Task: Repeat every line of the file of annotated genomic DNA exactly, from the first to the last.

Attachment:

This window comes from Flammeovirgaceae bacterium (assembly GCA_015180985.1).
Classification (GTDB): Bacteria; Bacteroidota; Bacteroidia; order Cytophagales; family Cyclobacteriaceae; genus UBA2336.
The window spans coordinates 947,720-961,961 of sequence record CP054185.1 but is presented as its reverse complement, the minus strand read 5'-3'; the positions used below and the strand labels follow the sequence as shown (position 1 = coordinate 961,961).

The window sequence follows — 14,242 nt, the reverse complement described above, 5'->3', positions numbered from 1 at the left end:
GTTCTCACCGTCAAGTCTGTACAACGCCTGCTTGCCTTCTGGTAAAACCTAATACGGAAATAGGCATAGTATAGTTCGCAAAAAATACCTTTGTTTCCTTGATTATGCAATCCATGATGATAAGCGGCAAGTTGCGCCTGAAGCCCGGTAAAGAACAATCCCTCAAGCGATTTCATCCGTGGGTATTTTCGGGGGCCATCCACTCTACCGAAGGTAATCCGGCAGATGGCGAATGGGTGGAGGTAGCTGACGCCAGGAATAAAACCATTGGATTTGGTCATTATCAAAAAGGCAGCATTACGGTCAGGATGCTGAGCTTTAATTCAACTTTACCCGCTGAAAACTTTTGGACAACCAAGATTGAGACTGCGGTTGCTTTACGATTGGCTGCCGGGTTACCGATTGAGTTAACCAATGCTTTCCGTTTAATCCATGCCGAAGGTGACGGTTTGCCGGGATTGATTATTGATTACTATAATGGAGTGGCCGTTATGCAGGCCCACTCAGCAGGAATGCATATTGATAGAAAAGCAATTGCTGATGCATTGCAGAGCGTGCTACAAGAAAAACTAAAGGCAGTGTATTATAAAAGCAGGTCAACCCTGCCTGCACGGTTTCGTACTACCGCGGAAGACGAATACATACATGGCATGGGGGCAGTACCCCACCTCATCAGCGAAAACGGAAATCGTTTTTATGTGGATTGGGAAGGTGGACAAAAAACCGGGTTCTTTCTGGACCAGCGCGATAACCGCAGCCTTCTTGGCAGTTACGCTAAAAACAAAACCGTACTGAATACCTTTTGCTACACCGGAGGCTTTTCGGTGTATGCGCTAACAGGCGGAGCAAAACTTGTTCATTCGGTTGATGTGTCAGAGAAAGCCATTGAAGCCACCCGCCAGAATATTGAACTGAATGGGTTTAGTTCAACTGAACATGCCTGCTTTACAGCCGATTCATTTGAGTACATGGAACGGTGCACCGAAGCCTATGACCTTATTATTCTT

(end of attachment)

This window comes from Flammeovirgaceae bacterium (assembly GCA_015180985.1).
Classification (GTDB): Bacteria; Bacteroidota; Bacteroidia; order Cytophagales; family Cyclobacteriaceae; genus UBA2336.
The window spans coordinates 947,720-961,961 of sequence record CP054185.1 but is presented as its reverse complement, the minus strand read 5'-3'; the positions used below and the strand labels follow the sequence as shown (position 1 = coordinate 961,961).

The window sequence follows — 14,242 nt, the reverse complement described above, 5'->3', positions numbered from 1 at the left end:
GTTCTCACCGTCAAGTCTGTACAACGCCTGCTTGCCTTCTGGTAAAACCTAATACGGAAATAGGCATAGTATAGTTCGCAAAAAATACCTTTGTTTCCTTGATTATGCAATCCATGATGATAAGCGGCAAGTTGCGCCTGAAGCCCGGTAAAGAACAATCCCTCAAGCGATTTCATCCGTGGGTATTTTCGGGGGCCATCCACTCTACCGAAGGTAATCCGGCAGATGGCGAATGGGTGGAGGTAGCTGACGCCAGGAATAAAACCATTGGATTTGGTCATTATCAAAAAGGCAGCATTACGGTCAGGATGCTGAGCTTTAATTCAACTTTACCCGCTGAAAACTTTTGGACAACCAAGATTGAGACTGCGGTTGCTTTACGATTGGCTGCCGGGTTACCGATTGAGTTAACCAATGCTTTCCGTTTAATCCATGCCGAAGGTGACGGTTTGCCGGGATTGATTATTGATTACTATAATGGAGTGGCCGTTATGCAGGCCCACTCAGCAGGAATGCATATTGATAGAAAAGCAATTGCTGATGCATTGCAGAGCGTGCTACAAGAAAAACTAAAGGCAGTGTATTATAAAAGCAGGTCAACCCTGCCTGCACGGTTTCGTACTACCGCGGAAGACGAATACATACATGGCATGGGGGCAGTACCCCACCTCATCAGCGAAAACGGAAATCGTTTTTATGTGGATTGGGAAGGTGGACAAAAAACCGGGTTCTTTCTGGACCAGCGCGATAACCGCAGCCTTCTTGGCAGTTACGCTAAAAACAAAACCGTACTGAATACCTTTTGCTACACCGGAGGCTTTTCGGTGTATGCGCTAACAGGCGGAGCAAAACTTGTTCATTCGGTTGATGTGTCAGAGAAAGCCATTGAAGCCACCCGCCAGAATATTGAACTGAATGGGTTTAGTTCAACTGAACATGCCTGCTTTACAGCCGATTCATTTGAGTACATGGAACGGTGCACCGAAGCCTATGACCTTATTATTCTT